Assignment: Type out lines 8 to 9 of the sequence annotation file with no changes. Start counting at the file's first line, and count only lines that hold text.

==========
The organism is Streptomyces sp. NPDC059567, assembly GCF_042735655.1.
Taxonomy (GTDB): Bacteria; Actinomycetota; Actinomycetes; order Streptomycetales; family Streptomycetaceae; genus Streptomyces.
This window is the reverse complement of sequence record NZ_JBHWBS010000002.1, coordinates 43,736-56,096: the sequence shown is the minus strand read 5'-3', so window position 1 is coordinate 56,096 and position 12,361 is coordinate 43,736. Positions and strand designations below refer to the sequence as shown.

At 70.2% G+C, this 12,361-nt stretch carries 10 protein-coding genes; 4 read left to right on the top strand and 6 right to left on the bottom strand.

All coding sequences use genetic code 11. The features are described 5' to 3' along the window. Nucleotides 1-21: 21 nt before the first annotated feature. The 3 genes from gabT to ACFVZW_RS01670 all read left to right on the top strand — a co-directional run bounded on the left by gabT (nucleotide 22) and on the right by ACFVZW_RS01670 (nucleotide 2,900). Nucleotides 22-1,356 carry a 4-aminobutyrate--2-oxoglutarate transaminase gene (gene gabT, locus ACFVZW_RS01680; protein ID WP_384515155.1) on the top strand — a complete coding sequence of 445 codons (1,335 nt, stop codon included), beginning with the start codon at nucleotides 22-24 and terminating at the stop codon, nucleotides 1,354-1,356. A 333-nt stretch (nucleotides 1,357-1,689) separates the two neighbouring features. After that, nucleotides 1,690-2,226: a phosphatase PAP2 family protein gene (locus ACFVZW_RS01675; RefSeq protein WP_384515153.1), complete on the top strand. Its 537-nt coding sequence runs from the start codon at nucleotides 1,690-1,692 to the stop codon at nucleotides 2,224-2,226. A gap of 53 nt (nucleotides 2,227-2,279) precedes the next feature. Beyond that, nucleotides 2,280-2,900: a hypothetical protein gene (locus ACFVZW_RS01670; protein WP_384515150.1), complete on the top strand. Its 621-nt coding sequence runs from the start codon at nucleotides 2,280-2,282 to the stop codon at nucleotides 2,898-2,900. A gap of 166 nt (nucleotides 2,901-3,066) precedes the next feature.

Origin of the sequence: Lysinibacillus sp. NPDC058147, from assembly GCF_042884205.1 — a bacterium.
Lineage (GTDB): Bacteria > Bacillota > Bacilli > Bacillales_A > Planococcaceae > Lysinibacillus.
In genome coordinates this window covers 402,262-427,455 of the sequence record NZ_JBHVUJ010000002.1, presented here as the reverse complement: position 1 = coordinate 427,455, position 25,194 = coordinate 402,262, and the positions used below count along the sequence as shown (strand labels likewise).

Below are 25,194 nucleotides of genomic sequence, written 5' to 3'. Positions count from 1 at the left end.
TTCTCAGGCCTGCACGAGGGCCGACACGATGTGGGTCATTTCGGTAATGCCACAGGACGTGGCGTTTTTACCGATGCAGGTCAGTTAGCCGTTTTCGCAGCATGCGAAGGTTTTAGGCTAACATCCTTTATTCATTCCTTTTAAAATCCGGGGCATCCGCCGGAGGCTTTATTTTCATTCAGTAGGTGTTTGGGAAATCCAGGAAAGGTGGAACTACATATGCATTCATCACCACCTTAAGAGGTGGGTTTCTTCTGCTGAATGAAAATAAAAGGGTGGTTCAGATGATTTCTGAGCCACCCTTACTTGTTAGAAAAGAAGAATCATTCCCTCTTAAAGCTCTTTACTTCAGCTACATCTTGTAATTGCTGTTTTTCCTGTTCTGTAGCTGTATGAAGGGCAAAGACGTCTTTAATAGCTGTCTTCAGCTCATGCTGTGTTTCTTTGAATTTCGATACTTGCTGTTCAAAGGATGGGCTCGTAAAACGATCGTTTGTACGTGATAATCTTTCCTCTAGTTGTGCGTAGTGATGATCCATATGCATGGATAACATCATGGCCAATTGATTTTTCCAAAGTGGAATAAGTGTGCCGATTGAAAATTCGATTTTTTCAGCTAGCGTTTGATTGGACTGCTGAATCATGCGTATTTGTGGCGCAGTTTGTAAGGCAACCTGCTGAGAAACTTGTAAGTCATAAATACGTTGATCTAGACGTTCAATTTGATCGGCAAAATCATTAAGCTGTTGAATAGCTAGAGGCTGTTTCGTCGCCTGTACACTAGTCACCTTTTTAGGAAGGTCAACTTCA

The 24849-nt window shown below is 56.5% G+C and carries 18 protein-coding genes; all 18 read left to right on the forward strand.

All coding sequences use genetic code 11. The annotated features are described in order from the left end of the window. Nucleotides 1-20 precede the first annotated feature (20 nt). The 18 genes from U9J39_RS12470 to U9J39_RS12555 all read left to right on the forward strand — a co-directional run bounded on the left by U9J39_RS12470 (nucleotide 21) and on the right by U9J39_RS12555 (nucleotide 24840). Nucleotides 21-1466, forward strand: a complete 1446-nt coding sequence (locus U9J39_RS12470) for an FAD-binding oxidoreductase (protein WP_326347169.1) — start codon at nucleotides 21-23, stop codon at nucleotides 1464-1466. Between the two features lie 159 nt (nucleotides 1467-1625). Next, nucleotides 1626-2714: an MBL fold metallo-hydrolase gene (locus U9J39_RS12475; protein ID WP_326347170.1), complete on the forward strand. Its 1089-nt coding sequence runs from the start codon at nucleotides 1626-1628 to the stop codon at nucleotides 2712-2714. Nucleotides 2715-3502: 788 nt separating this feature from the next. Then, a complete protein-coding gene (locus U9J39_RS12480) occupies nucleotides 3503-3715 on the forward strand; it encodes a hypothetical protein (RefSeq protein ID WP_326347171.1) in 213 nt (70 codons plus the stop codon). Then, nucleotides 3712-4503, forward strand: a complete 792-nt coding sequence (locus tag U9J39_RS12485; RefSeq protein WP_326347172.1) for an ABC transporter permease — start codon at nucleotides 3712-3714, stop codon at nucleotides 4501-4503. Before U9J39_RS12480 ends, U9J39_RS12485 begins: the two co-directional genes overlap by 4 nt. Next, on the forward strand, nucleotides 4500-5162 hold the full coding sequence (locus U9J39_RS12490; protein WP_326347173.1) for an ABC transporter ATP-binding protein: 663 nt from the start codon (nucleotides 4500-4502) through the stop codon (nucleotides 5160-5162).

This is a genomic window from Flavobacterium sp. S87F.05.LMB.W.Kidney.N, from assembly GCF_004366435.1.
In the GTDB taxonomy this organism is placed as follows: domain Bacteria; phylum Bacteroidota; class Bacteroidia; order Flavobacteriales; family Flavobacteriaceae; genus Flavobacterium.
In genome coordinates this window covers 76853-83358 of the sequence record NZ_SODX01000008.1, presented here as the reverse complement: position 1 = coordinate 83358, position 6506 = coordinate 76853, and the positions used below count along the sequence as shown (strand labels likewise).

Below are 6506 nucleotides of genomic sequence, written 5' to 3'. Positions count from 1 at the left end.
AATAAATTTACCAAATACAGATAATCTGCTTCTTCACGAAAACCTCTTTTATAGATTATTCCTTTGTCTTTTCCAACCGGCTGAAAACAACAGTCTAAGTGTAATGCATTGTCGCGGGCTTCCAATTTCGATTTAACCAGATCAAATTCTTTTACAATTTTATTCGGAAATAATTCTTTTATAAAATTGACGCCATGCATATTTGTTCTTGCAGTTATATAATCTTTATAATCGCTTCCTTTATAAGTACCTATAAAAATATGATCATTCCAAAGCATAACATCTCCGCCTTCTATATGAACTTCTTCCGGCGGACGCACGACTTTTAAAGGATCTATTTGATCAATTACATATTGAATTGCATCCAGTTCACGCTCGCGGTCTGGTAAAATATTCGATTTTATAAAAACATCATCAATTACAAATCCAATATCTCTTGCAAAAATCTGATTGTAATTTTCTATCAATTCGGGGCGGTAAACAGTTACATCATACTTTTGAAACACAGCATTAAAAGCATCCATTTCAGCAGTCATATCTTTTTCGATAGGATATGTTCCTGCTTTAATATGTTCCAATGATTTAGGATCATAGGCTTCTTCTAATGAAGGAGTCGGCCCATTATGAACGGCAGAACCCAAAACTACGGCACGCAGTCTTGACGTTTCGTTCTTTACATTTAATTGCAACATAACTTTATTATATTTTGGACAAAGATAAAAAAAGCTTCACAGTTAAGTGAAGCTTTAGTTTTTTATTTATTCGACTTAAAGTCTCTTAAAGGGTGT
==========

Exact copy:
In genome coordinates this window covers 402,262-427,455 of the sequence record NZ_JBHVUJ010000002.1, presented here as the reverse complement: position 1 = coordinate 427,455, position 25,194 = coordinate 402,262, and the positions used below count along the sequence as shown (strand labels likewise).

Below are 25,194 nucleotides of genomic sequence, written 5' to 3'. Positions count from 1 at the left end.